To watch the bill vote, please click here (and scroll to 19:25).

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    ‘Noodle bill’ to expand cultural competency in food regulation becomes law

‘Noodle bill’ to expand cultural competency in food regulation becomes law

March 9th, 2016|

OLYMPIA – A bill that sets science-based standards for storing certain cultural rice-based products, sponsored by Sen. Bob Hasegawa, D-Seattle, passed the Legislature nearly unanimously and became law.

“This is a good little bill, lovingly called the ‘noodle bill’ that will help bring cultural competency to food inspection programs,” Hasegawa said.

Senate Bill 6398 recognizes that certain products like rice-based noodles and Korean rice cakes, spoil at different rates and temperatures than wheat-based foods containing animal by-products. It asks that the State Board of Health take into account scientific data when determining time-temperature safety standards for these products.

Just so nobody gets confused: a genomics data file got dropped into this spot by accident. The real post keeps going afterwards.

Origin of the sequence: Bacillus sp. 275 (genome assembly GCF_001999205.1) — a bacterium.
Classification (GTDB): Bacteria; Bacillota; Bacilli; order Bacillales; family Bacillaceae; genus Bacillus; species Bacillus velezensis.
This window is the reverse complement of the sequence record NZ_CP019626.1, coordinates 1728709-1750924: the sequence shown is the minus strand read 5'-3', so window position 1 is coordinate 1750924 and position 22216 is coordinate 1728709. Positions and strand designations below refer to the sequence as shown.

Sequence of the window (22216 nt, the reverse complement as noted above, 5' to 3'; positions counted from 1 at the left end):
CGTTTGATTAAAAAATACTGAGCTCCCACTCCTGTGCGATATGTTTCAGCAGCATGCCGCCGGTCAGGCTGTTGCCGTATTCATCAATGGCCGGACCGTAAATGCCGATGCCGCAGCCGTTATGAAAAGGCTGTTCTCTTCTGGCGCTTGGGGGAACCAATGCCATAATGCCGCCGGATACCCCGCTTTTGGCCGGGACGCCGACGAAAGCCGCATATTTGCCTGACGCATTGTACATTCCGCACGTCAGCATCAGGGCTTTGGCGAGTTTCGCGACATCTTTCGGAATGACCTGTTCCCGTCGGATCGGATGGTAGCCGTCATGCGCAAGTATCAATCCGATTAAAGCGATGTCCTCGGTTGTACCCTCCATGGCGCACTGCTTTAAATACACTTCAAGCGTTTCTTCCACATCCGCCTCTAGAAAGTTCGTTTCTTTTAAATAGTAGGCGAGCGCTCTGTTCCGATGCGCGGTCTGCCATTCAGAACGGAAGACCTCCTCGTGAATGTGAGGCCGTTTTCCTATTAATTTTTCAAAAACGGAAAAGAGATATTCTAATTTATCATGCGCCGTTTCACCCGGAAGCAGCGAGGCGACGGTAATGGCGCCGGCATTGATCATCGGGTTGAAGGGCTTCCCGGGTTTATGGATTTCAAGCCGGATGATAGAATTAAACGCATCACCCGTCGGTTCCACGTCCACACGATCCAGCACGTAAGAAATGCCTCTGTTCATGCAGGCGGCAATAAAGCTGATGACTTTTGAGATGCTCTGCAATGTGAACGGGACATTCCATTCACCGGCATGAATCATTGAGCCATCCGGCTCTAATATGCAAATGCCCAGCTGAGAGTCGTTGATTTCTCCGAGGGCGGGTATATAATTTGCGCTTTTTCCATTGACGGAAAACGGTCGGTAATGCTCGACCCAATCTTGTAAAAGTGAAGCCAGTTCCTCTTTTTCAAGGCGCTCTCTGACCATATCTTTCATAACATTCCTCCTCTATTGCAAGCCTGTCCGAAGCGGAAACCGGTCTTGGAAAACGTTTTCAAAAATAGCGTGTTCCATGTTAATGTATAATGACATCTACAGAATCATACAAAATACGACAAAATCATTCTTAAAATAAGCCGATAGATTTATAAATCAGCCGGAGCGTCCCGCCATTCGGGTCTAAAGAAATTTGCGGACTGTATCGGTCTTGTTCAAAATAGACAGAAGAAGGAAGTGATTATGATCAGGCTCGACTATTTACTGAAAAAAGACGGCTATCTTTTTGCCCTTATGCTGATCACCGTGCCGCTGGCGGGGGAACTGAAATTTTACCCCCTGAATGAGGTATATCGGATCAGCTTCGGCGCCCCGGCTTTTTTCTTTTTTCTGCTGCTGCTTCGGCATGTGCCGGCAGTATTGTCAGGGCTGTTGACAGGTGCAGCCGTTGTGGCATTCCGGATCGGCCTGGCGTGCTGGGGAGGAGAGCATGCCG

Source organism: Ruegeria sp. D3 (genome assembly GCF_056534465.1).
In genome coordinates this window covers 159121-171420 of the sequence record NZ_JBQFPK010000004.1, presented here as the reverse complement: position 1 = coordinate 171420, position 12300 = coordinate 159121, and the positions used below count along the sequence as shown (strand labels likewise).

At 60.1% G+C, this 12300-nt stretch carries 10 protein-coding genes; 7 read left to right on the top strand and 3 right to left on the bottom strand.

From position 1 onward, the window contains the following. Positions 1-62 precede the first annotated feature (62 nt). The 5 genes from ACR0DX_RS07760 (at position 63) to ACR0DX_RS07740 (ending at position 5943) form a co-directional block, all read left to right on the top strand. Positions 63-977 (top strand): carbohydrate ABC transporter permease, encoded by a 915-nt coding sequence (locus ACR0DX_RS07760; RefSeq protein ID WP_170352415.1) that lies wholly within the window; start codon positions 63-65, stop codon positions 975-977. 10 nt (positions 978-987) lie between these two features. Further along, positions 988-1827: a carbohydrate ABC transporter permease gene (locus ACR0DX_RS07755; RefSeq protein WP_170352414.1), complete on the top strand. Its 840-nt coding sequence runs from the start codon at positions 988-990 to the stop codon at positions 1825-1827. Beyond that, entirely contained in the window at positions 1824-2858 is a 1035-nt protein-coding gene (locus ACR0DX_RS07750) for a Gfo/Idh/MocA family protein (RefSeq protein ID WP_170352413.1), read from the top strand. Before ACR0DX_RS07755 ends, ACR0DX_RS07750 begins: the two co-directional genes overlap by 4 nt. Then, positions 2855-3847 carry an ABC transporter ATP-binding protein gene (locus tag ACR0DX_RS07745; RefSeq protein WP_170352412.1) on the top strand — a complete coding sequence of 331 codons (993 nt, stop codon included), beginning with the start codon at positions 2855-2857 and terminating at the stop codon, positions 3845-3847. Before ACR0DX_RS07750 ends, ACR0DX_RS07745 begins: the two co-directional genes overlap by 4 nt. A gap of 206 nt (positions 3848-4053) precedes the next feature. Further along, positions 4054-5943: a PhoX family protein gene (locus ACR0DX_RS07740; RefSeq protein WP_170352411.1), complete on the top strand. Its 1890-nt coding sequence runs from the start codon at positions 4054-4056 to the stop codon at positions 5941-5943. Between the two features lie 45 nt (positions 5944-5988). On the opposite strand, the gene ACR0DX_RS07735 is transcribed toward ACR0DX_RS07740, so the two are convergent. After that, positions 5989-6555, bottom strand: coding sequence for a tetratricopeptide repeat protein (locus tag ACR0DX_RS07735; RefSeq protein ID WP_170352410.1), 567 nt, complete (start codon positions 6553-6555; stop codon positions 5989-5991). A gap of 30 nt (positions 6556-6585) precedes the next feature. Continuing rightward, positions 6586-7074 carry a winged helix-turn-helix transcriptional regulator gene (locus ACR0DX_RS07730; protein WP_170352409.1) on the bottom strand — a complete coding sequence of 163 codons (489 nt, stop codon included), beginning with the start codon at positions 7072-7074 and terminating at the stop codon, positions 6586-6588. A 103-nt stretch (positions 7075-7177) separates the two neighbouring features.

The idea for this bill was brought forward by the owner of a fortune cookie factory in South Seattle which also makes rice noodles. The business incurred fines because the safety standards applied to them were based on broad rules rather than scientific data, which proved no additional health risks.

“By applying food safety standards based on scientific data, this cultural food manufacturer and other small businesses like it will continue to support economic growth in our state, and provide products that enrich our culture,” said Hasegawa.

To watch the bill vote, please click here (and scroll to 2:27:15)